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This is Facebook’s answer to Yelp
You can search for businesses and services on Facebook—but will you?
Tucked away on Facebook for Web is the social network’s very own version of Yelp. It’s a business search feature that lets you find businesses from a handful of categories, like lifestyle and home improvement, and read reviews posted by Facebook users. Its quiet launch was first spotted by Search Engine Land.
The professional services search and ratings directory is pretty straightforward. It pulls data from Pages already on Facebook and provides a map and star-based ratings submitted by people who have visited the location. Similar to Yelp and Angie’s List, the tool is useful to get suggestions from friends or people in your network about where to go.
Unlike Yelp, however, Facebook doesn’t have categories for restaurants, which is what many people use Yelp for more than anything. The overall design and layout of the feature also leaves a lot to be desired.
“We’re in the early stages of testing a way for people to easily find more Pages for the services they’re interested in,” Facebook told the Daily Dot in a statement.
It may appear that Facebook wants to take on the business search apps that dominate smartphones, but it’s clearly not ready for prime time. If this is indeed the final product, it could just be yet another of Facebook’s experiments that fails to make a dent in an already saturated marketplace.
Facebook’s places database is not as robust or accurate as some other location-based services, which makes it not ideal for a ratings and review tool. For instance, in 2014, Facebook tried to test out Facebook places in place of Foursquare’s data on Instagram. That backfired when Instagram users became upset about missing places and a dearth of data. Instagram still uses Foursquare to provide location tagging.
Additionally, ratings and information available on Yelp and Facebook are much different. I looked at “nail salons in San Francisco,” on both sites and found Yelp to have hundreds of ratings and much more information on the different salons. Some of the salons on Facebook had no ratings or comments at all, making it hard to rely on.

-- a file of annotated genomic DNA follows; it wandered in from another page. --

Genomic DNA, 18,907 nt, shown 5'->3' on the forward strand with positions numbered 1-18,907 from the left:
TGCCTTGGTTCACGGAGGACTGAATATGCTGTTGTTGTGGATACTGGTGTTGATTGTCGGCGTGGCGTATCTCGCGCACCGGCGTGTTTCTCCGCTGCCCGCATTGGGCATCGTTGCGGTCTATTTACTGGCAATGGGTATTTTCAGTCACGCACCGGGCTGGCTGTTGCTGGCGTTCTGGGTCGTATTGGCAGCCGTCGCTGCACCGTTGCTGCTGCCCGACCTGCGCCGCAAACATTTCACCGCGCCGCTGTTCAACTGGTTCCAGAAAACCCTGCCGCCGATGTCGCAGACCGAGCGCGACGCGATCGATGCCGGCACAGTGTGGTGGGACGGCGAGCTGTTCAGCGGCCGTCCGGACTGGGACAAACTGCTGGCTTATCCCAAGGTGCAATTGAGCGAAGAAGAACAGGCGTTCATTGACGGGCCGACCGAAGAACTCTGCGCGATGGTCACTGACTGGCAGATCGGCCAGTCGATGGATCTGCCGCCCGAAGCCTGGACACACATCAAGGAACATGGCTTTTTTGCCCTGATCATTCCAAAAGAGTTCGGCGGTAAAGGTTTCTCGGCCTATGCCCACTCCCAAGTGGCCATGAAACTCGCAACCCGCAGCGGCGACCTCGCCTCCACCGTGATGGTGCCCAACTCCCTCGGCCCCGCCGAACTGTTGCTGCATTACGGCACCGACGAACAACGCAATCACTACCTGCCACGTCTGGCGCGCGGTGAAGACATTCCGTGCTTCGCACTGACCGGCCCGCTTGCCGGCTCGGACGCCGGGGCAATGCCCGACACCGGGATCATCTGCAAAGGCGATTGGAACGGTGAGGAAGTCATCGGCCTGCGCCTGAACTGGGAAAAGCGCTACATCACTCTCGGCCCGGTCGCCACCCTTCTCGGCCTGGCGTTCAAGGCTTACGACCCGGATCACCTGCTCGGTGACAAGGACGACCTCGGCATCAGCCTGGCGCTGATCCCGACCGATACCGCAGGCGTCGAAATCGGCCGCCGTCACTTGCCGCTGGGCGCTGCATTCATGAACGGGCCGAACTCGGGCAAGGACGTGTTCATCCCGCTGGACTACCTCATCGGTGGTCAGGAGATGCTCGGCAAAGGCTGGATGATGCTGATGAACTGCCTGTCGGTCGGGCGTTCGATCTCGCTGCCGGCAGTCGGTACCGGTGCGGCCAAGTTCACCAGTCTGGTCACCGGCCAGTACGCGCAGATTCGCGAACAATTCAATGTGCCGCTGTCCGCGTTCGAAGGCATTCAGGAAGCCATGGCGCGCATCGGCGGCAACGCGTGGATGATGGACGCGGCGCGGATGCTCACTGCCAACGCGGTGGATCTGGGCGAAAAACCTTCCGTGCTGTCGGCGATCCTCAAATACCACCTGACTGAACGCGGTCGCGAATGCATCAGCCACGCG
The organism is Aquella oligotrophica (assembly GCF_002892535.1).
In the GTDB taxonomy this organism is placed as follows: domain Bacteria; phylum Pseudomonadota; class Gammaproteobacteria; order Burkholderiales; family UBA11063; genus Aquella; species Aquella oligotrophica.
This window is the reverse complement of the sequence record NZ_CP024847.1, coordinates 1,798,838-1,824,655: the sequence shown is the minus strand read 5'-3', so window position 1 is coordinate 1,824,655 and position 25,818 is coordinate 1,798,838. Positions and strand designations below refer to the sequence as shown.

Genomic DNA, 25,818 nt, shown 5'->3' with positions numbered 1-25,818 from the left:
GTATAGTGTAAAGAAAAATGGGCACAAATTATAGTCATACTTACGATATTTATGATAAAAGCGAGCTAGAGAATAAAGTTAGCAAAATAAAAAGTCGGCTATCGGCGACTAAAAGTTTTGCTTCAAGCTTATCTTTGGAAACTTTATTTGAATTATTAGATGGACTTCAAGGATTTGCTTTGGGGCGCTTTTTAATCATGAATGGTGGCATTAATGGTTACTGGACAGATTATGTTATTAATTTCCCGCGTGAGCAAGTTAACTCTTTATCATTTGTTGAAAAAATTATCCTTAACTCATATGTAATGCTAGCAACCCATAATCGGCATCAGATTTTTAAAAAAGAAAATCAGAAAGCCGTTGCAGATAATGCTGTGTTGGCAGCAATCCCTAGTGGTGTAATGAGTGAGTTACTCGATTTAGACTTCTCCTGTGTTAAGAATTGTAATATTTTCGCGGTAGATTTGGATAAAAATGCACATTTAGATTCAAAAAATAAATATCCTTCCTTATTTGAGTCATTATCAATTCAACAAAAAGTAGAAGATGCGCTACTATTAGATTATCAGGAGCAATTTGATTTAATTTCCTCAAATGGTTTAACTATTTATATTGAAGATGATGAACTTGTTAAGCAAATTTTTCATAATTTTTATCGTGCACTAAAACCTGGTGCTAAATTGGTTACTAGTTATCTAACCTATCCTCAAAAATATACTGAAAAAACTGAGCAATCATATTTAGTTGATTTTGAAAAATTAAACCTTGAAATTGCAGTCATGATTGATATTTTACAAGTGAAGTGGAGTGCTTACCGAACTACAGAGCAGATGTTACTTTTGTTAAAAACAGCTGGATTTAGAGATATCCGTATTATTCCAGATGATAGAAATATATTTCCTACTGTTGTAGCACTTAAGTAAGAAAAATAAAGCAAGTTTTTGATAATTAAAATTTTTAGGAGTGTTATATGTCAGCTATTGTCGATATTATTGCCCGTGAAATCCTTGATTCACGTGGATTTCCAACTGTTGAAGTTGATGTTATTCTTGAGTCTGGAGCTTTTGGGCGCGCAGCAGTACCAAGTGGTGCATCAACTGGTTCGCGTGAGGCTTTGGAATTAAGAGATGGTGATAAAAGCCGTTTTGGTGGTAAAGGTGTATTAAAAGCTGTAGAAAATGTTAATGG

This isn’t Facebook’s first attempt at taking on a popular online service provider. Earlier this year the company rolled out a selling feature for its For Sale Groups—a Craigslist-like move to let people add prices, locations, and additional information to things they’re trying to sell. The feature failed to gain any significant traction, and Craigslist remains a thriving service that doesn’t require a Facebook account.
Seeing friends’ ratings, recommendations, or check-ins could be helpful when searching for a business. But if you’re already in the habit of using other tools for the same purpose, or simply getting a referral from a friend in real life, Facebook’s services search feature is rather pointless, at least for now.
Photo via K?rlis Dambr?ns/Flickr (CC by 2.0) | Remix by Max Fleishman
Selena Larson is a technology reporter based in San Francisco who writes about the intersection of technology and culture. Her work explores new technologies and the way they impact industries, human behavior, and security and privacy. Since leaving the Daily Dot, she's reported for CNN Money and done technical writing for cybersecurity firm Dragos.